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Companies Like Apollo Minerals (ASX:AON) Can Afford To Invest In Growth

Just because a business does not make any money, does not mean that the stock will go down. For example, although Amazon.com made losses for many years after listing, if you had bought and held the shares since 1999, you would have made a fortune. But the harsh reality is that very many loss making companies burn through all their cash and go bankrupt.

So should Apollo Minerals (ASX:AON) shareholders be worried about its cash burn? For the purpose of this article, we'll define cash burn as the amount of cash the company is spending each year to fund its growth (also called its negative free cash flow). Let's start with an examination of the business' cash, relative to its cash burn.

Check out our latest analysis for Apollo Minerals

Does Apollo Minerals Have A Long Cash Runway?

A cash runway is defined as the length of time it would take a company to run out of money if it kept spending at its current rate of cash burn. As at June 2021, Apollo Minerals had cash of AU$3.0m and no debt. In the last year, its cash burn was AU$686k. So it had a cash runway of about 4.4 years from June 2021. A runway of this length affords the company the time and space it needs to develop the business. The image below shows how its cash balance has been changing over the last few years.

debt-equity-history-analysis
debt-equity-history-analysis

How Is Apollo Minerals' Cash Burn Changing Over Time?

In our view, Apollo Minerals doesn't yet produce significant amounts of operating revenue, since it reported just AU$29k in the last twelve months. As a result, we think it's a bit early to focus on the revenue growth, so we'll limit ourselves to looking at how the cash burn is changing over time. Notably, its cash burn was actually down by 69% in the last year, which is a real positive in terms of resilience, but uninspiring when it comes to investment for growth. Admittedly, we're a bit cautious of Apollo Minerals due to its lack of significant operating revenues. We prefer most of the stocks on this list of stocks that analysts expect to grow.

How Easily Can Apollo Minerals Raise Cash?

While we're comforted by the recent reduction evident from our analysis of Apollo Minerals' cash burn, it is still worth considering how easily the company could raise more funds, if it wanted to accelerate spending to drive growth. Issuing new shares, or taking on debt, are the most common ways for a listed company to raise more money for its business. One of the main advantages held by publicly listed companies is that they can sell shares to investors to raise cash and fund growth. By looking at a company's cash burn relative to its market capitalisation, we gain insight on how much shareholders would be diluted if the company needed to raise enough cash to cover another year's cash burn.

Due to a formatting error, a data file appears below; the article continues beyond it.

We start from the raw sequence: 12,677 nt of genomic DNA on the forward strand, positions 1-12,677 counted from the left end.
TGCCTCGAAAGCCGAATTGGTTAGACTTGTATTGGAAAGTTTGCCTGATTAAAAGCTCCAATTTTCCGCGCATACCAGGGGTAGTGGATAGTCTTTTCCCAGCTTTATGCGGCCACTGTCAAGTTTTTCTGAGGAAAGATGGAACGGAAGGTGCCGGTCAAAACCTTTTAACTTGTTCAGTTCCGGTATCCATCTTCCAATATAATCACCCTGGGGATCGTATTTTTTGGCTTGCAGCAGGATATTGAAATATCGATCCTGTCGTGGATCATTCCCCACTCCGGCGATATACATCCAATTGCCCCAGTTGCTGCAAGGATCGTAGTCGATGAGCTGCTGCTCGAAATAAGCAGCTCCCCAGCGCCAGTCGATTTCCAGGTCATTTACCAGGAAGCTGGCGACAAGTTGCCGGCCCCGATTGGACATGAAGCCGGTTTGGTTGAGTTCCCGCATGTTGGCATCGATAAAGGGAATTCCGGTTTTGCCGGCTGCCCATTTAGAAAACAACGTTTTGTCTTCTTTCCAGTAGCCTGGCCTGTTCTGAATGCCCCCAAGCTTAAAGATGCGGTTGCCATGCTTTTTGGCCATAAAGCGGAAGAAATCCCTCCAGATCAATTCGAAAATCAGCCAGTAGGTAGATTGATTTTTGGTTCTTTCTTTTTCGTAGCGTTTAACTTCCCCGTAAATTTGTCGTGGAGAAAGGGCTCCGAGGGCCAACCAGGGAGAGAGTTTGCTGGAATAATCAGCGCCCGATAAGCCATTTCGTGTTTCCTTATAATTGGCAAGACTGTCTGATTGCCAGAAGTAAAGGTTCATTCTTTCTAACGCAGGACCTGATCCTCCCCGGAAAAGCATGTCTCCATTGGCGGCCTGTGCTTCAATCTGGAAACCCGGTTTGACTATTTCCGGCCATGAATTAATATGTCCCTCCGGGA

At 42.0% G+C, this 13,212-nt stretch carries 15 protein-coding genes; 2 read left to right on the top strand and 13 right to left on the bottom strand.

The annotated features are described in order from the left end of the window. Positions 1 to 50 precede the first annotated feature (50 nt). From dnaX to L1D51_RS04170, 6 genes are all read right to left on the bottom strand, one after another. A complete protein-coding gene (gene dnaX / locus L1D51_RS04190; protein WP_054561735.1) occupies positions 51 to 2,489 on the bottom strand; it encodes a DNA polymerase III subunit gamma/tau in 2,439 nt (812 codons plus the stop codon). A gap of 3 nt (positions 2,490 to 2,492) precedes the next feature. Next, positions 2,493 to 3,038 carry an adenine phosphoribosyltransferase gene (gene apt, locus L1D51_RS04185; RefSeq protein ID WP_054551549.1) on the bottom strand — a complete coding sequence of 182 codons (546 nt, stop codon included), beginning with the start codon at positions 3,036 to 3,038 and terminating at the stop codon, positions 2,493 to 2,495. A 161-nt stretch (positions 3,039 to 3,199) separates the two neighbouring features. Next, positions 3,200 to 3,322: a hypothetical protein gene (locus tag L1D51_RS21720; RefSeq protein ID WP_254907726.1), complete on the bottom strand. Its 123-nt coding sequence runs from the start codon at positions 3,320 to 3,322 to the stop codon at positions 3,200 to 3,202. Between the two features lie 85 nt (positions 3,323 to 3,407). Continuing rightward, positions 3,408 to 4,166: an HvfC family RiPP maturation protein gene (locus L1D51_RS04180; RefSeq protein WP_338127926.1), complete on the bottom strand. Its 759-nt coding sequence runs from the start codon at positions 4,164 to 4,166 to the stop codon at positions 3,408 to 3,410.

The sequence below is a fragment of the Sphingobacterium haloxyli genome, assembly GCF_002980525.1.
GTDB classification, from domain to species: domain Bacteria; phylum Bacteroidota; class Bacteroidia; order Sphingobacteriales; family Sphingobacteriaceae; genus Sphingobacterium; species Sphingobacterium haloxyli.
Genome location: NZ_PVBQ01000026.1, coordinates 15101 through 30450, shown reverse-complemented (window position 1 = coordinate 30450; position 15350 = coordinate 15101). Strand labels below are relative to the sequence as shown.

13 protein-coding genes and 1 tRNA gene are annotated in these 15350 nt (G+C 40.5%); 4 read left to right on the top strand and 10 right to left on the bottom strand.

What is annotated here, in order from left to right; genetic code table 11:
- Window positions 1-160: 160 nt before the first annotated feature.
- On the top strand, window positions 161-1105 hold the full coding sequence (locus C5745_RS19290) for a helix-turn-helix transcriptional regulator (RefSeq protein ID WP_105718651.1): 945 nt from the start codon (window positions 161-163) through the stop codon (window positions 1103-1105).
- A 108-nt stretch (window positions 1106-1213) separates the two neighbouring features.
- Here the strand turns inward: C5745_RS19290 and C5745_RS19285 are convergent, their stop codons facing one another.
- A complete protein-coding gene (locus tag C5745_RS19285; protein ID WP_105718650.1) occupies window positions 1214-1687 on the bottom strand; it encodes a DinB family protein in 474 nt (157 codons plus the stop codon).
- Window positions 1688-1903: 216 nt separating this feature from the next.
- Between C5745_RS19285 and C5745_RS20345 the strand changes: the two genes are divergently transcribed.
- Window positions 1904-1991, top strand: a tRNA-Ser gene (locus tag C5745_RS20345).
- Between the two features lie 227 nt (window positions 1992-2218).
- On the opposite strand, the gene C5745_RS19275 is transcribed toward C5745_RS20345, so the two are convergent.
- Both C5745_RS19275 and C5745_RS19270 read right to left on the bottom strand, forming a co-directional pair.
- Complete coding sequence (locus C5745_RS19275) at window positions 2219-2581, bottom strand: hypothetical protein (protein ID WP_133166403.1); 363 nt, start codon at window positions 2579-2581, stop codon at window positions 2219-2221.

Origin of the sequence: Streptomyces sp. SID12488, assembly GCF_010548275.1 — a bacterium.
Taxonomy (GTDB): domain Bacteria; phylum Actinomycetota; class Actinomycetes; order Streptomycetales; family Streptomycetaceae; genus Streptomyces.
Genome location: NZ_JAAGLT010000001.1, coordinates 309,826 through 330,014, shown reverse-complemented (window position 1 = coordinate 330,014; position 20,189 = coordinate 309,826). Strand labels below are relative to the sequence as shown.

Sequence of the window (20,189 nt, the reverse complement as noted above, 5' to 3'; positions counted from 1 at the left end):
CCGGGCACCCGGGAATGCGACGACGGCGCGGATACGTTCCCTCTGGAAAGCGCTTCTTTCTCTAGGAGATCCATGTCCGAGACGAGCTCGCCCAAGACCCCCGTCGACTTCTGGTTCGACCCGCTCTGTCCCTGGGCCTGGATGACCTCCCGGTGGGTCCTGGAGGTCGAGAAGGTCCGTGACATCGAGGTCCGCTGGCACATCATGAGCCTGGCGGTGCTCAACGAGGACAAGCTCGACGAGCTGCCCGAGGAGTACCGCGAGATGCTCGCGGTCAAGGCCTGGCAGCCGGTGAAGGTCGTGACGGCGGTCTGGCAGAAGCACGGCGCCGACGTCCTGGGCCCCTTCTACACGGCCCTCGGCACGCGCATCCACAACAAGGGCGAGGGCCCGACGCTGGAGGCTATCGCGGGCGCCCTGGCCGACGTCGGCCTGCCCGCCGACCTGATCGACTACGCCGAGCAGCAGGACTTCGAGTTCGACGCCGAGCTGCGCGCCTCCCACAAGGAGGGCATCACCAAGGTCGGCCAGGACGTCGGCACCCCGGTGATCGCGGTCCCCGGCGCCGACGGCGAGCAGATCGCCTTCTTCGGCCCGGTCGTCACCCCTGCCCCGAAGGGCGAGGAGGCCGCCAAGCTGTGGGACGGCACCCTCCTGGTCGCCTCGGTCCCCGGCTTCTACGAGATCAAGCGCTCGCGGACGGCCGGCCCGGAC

Since it has a market capitalisation of AU$38m, Apollo Minerals' AU$686k in cash burn equates to about 1.8% of its market value. So it could almost certainly just borrow a little to fund another year's growth, or else easily raise the cash by issuing a few shares.

Is Apollo Minerals' Cash Burn A Worry?

It may already be apparent to you that we're relatively comfortable with the way Apollo Minerals is burning through its cash. In particular, we think its cash runway stands out as evidence that the company is well on top of its spending. But it's fair to say that its cash burn reduction was also very reassuring. Looking at all the measures in this article, together, we're not worried about its rate of cash burn, which seems to be under control. Separately, we looked at different risks affecting the company and spotted 5 warning signs for Apollo Minerals (of which 2 are a bit unpleasant!) you should know about.

If you would prefer to check out another company with better fundamentals, then do not miss this free list of interesting companies, that have HIGH return on equity and low debt or this list of stocks which are all forecast to grow.

Have feedback on this article? Concerned about the content? Get in touch with us directly. Alternatively, email editorial-team (at) simplywallst.com.

This article by Simply Wall St is general in nature. We provide commentary based on historical data and analyst forecasts only using an unbiased methodology and our articles are not intended to be financial advice. It does not constitute a recommendation to buy or sell any stock, and does not take account of your objectives, or your financial situation. We aim to bring you long-term focused analysis driven by fundamental data. Note that our analysis may not factor in the latest price-sensitive company announcements or qualitative material. Simply Wall St has no position in any stocks mentioned.